The Wii and Exercise and Diabetes

Nintendo Says You Need To Be In Shape To Play The Wii – Gizmodo

A Nintendo PR rep said, “If people are finding themselves sore, they may need to exercise more.” Wow, how’s that for motivation. You know you’re out of shape when a Nintendo PR rep tells you to hit the gym. The rep also said that the Wii is not Jenny Craig and should not be viewed as such. Ouch.

Wii controller and consoleAlso, there’s the chance you’re just not playing it right. If you’re flailing all about with the Wii, you might just be working too hard at it. For me, Wii Sports Tennis is the most active game, having to continuously judge whether the hit coming at you is a forehand or a backhand — then having to judge the spin and what counter-spin you want to use — then adjust your timing to hit across the court or straight up — and then how quick to flick your wrist at it — all the while figuring out which of two players on your side should hit the ball back – But, most of all, it’s learning that flailing your arm wildly will not lead to a faster return on your swing. It’s mostly in the wrist, not the arm. That said, it’s a lot more fun to play the game standing up and pretending you’re a tennis player in a slight crouch with your spare art counter balancing you all the way. . .

I’ve not had any pains from playing the Wii, but then I only ever play it for an hour or so at a time, maximum. If it’s any longer than that, I’ll switch up games to exercise different muscles.

Here’s the funny thing, though: It affects my blood sugar. Exercise is good for a diabetic. And all that standing up and lunging around and swinging your arms is a good way to keep yourself active, and a nice way to help regulate your blood sugar. It’s in no way a substitute for a long walk or a stint on the elliptical machine, but it’s ten times better than sitting in front of the computer or watching TV passively. I noticed a slight moderation in my blood sugar levels in the hours after playing with the Wii. I don’t have any hard statistics to back that up, but I’m certain that the limited activity on the Wii has been a help to my overall health, within reason. I’ll keep playing it because it’s fun, but enjoying it a little extra for the help it provides my pancreas.

One other thing: I’ve never had the Wiimote fly out of my hand to the point where the wrist strap had to catch it, posing the potential of it breaking and the Wiimote flying into my TV. If you play the games with just a modicum of self-control, I’m sure you won’t have that problem, either.


 
 
 

5 Responses to “The Wii and Exercise and Diabetes”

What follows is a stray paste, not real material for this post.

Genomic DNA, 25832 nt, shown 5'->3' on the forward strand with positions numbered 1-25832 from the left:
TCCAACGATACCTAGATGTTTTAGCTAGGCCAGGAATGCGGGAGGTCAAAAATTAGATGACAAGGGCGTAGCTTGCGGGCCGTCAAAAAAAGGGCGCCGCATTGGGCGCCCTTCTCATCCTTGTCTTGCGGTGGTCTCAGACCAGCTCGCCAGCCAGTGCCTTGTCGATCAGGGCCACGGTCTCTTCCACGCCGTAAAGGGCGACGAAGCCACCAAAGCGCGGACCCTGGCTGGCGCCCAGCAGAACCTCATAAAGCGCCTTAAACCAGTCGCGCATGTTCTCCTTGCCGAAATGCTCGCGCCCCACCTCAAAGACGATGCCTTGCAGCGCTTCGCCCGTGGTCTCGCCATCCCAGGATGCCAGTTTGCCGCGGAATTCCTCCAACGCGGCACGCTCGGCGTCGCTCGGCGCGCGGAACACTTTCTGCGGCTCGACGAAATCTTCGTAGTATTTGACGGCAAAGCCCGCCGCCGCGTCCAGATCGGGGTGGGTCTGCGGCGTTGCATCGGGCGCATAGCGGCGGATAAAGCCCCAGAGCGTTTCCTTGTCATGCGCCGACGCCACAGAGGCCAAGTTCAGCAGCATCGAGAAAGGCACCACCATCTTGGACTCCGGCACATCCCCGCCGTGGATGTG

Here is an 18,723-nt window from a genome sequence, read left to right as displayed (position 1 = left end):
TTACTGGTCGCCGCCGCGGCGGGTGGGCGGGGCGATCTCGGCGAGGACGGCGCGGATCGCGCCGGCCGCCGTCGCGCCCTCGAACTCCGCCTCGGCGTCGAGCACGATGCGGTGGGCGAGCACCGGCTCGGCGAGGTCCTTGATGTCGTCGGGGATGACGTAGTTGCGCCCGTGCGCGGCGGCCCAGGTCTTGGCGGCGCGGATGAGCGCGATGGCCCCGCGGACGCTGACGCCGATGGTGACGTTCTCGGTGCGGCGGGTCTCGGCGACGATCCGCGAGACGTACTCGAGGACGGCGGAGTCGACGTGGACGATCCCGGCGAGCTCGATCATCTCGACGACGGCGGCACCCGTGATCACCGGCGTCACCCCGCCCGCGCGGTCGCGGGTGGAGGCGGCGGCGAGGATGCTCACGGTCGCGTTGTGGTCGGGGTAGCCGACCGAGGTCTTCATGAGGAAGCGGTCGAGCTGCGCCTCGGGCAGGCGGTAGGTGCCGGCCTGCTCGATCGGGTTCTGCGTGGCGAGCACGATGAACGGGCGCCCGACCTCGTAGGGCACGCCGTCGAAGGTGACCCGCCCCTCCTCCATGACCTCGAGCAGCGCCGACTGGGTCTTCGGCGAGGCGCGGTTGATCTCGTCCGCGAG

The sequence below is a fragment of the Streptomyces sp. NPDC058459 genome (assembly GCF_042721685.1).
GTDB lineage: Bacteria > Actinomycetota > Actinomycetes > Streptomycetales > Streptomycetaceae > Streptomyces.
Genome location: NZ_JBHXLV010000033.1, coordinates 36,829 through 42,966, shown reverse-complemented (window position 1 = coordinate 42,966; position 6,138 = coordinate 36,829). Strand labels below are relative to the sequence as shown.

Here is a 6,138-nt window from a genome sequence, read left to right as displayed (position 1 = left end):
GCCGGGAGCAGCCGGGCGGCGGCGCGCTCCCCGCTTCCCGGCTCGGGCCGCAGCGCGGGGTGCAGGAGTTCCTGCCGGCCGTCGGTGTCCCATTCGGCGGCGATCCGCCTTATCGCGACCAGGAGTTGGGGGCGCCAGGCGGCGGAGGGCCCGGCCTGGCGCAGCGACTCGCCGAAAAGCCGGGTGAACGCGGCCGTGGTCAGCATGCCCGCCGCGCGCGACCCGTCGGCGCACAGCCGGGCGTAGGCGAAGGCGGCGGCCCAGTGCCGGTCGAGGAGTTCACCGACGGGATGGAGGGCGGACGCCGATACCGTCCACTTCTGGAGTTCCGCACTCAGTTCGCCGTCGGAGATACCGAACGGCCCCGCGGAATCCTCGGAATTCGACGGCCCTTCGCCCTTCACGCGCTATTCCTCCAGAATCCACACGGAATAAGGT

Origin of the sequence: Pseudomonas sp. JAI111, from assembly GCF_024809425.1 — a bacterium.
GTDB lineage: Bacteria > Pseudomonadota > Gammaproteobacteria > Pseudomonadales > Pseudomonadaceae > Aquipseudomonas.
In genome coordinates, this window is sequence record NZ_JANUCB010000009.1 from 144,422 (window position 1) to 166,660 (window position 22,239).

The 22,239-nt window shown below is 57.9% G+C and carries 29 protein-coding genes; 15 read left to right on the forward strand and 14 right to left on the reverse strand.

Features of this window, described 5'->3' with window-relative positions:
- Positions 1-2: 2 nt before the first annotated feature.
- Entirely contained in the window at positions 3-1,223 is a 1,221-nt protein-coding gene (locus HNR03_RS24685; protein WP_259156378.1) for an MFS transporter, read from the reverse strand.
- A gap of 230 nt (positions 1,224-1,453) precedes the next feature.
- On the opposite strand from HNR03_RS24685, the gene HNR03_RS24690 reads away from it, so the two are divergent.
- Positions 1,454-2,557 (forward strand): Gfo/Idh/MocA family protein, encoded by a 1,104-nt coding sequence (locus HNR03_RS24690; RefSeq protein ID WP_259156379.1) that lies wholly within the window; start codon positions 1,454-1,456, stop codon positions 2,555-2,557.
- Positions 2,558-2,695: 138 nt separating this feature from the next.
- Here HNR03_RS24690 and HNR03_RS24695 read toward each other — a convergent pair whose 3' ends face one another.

1. Phil
    28. November 2006 at 11:18

    … dang. That’s justification for me to get one. BRILLIANT!

  2. Josh Herndon
    28. November 2006 at 13:04

    I almost had a Wiimote fly into my wife’s head when I was first playing Wii Sports. I was still getting used to the movements and play style and hadn’t quite figured out how tight of a grip I needed. Thankfully, I did have the strap around my wrist!

  3. Jeff
    28. November 2006 at 13:21

    Wii Boxing is the one that tires everyone out from the week-long experience my friends and family have had with it. My arms are still sore from a 5-hour long extravaganza this weekend. I’m severely out of shape.

  4. Nick
    28. November 2006 at 13:30

    I think an awful lot of this depends on how LONG you’re playing. I played Wii sports about 5 hours a day for 5 or 6 days in a row… you do anything that long, you’re going to get sore. Plus, I actually am out of shape…

    Now, though, I’m just playing a couple rounds of Tennis a night (they’re putting me up against players with about 1500 pro points… MAN are they tough!), and then doing the Wii Fitness test (best age was 29 still). It’s about an hour or so of play, and I don’t really get sore anymore.

    My wrists are getting sore playing Zelda, though. I honestly wish I could just hit a button to swing that stupid sword.

  5. Marino
    4. June 2008 at 08:55

    Funny thing, I noticed the same effect on muy sugar levels.

    I’m walking for a hour daily (5~6.5Km/h pace), and keeping record of blood sugar before and after the walk. I experience a 34 % reduction on the glycemyc readings after those walks.

    Yesterday, it was pouring, and not being a fan of walkingunder the rain, I opted for an hour long session of tennis on my kid’s Wii.

    As usual, I took readings,both before and after. Again, I experienced a 33 % reduction on blodd sugar.

    More than likely, it will be raining again today, and I won’t do anything, but I’ll take a couple of readings to see if that reduction is either related to excersize or medication.

    Marino